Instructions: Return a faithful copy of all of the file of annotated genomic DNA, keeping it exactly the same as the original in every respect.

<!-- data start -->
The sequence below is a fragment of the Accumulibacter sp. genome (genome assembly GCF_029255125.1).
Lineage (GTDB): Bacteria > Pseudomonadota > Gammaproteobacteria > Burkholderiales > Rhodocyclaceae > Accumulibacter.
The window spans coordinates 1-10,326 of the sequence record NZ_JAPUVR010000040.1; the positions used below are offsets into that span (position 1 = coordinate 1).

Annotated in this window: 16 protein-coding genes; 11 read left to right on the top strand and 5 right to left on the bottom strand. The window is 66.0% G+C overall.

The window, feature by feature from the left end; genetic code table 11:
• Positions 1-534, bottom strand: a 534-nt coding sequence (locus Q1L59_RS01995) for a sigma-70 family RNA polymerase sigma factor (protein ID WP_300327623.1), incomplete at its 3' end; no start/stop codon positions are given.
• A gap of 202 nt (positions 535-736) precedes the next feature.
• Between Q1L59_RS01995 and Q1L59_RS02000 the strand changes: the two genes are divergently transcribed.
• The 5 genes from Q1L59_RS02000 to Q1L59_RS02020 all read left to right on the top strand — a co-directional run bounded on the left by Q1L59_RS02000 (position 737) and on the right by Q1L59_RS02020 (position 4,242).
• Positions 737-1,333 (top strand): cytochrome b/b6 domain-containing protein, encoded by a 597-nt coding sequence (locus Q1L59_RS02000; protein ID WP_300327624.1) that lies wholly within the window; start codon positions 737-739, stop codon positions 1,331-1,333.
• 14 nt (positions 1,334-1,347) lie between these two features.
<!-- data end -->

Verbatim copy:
The sequence below is a fragment of the Accumulibacter sp. genome (genome assembly GCF_029255125.1).
Lineage (GTDB): Bacteria > Pseudomonadota > Gammaproteobacteria > Burkholderiales > Rhodocyclaceae > Accumulibacter.
The window spans coordinates 1-10,326 of the sequence record NZ_JAPUVR010000040.1; the positions used below are offsets into that span (position 1 = coordinate 1).

Annotated in this window: 16 protein-coding genes; 11 read left to right on the top strand and 5 right to left on the bottom strand. The window is 66.0% G+C overall.

The window, feature by feature from the left end; genetic code table 11:
• Positions 1-534, bottom strand: a 534-nt coding sequence (locus Q1L59_RS01995) for a sigma-70 family RNA polymerase sigma factor (protein ID WP_300327623.1), incomplete at its 3' end; no start/stop codon positions are given.
• A gap of 202 nt (positions 535-736) precedes the next feature.
• Between Q1L59_RS01995 and Q1L59_RS02000 the strand changes: the two genes are divergently transcribed.
• The 5 genes from Q1L59_RS02000 to Q1L59_RS02020 all read left to right on the top strand — a co-directional run bounded on the left by Q1L59_RS02000 (position 737) and on the right by Q1L59_RS02020 (position 4,242).
• Positions 737-1,333 (top strand): cytochrome b/b6 domain-containing protein, encoded by a 597-nt coding sequence (locus Q1L59_RS02000; protein ID WP_300327624.1) that lies wholly within the window; start codon positions 737-739, stop codon positions 1,331-1,333.
• 14 nt (positions 1,334-1,347) lie between these two features.